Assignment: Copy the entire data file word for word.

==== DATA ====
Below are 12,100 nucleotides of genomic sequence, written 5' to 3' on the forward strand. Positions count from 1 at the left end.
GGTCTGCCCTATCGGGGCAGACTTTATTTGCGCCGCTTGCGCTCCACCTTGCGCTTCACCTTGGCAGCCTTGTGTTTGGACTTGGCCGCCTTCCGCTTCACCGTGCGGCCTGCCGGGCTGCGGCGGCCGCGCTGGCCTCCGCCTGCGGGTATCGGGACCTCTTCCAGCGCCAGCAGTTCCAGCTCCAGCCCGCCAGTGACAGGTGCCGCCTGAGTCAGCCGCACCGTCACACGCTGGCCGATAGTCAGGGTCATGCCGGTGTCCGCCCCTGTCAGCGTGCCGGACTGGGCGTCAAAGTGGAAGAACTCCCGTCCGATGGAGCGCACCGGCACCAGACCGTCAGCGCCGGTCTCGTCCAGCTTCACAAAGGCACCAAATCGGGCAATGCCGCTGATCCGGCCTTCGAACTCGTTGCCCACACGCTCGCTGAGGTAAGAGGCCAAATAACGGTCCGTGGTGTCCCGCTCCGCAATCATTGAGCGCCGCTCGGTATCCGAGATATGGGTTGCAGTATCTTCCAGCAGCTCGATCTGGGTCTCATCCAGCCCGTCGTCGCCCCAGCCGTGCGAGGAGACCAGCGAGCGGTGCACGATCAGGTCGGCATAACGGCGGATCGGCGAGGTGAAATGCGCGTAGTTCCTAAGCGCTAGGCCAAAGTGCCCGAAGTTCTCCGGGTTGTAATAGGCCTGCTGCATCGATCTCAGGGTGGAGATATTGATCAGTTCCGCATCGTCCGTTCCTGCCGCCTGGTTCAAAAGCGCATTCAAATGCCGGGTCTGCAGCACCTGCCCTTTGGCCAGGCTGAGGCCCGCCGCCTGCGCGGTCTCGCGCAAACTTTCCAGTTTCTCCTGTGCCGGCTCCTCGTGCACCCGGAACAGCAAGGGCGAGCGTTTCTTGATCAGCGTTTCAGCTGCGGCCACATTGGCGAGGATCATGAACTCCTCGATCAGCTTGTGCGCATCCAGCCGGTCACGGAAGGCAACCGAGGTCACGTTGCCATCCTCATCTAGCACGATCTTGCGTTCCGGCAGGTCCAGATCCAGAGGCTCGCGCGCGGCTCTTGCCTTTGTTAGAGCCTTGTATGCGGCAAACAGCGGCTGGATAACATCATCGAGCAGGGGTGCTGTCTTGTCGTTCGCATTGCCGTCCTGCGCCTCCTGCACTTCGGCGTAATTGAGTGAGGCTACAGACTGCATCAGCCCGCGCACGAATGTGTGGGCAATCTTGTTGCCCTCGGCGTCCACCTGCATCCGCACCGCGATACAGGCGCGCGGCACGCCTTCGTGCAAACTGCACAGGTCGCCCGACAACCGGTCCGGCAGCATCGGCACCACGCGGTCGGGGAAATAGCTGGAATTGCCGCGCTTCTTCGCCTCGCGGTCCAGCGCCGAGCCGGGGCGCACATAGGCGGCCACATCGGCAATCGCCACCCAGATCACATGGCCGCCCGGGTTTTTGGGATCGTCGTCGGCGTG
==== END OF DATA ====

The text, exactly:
Below are 12,100 nucleotides of genomic sequence, written 5' to 3' on the forward strand. Positions count from 1 at the left end.
GGTCTGCCCTATCGGGGCAGACTTTATTTGCGCCGCTTGCGCTCCACCTTGCGCTTCACCTTGGCAGCCTTGTGTTTGGACTTGGCCGCCTTCCGCTTCACCGTGCGGCCTGCCGGGCTGCGGCGGCCGCGCTGGCCTCCGCCTGCGGGTATCGGGACCTCTTCCAGCGCCAGCAGTTCCAGCTCCAGCCCGCCAGTGACAGGTGCCGCCTGAGTCAGCCGCACCGTCACACGCTGGCCGATAGTCAGGGTCATGCCGGTGTCCGCCCCTGTCAGCGTGCCGGACTGGGCGTCAAAGTGGAAGAACTCCCGTCCGATGGAGCGCACCGGCACCAGACCGTCAGCGCCGGTCTCGTCCAGCTTCACAAAGGCACCAAATCGGGCAATGCCGCTGATCCGGCCTTCGAACTCGTTGCCCACACGCTCGCTGAGGTAAGAGGCCAAATAACGGTCCGTGGTGTCCCGCTCCGCAATCATTGAGCGCCGCTCGGTATCCGAGATATGGGTTGCAGTATCTTCCAGCAGCTCGATCTGGGTCTCATCCAGCCCGTCGTCGCCCCAGCCGTGCGAGGAGACCAGCGAGCGGTGCACGATCAGGTCGGCATAACGGCGGATCGGCGAGGTGAAATGCGCGTAGTTCCTAAGCGCTAGGCCAAAGTGCCCGAAGTTCTCCGGGTTGTAATAGGCCTGCTGCATCGATCTCAGGGTGGAGATATTGATCAGTTCCGCATCGTCCGTTCCTGCCGCCTGGTTCAAAAGCGCATTCAAATGCCGGGTCTGCAGCACCTGCCCTTTGGCCAGGCTGAGGCCCGCCGCCTGCGCGGTCTCGCGCAAACTTTCCAGTTTCTCCTGTGCCGGCTCCTCGTGCACCCGGAACAGCAAGGGCGAGCGTTTCTTGATCAGCGTTTCAGCTGCGGCCACATTGGCGAGGATCATGAACTCCTCGATCAGCTTGTGCGCATCCAGCCGGTCACGGAAGGCAACCGAGGTCACGTTGCCATCCTCATCTAGCACGATCTTGCGTTCCGGCAGGTCCAGATCCAGAGGCTCGCGCGCGGCTCTTGCCTTTGTTAGAGCCTTGTATGCGGCAAACAGCGGCTGGATAACATCATCGAGCAGGGGTGCTGTCTTGTCGTTCGCATTGCCGTCCTGCGCCTCCTGCACTTCGGCGTAATTGAGTGAGGCTACAGACTGCATCAGCCCGCGCACGAATGTGTGGGCAATCTTGTTGCCCTCGGCGTCCACCTGCATCCGCACCGCGATACAGGCGCGCGGCACGCCTTCGTGCAAACTGCACAGGTCGCCCGACAACCGGTCCGGCAGCATCGGCACCACGCGGTCGGGGAAATAGCTGGAATTGCCGCGCTTCTTCGCCTCGCGGTCCAGCGCCGAGCCGGGGCGCACATAGGCGGCCACATCGGCAATCGCCACCCAGATCACATGGCCGCCCGGGTTTTTGGGATCGTCGTCGGCGTG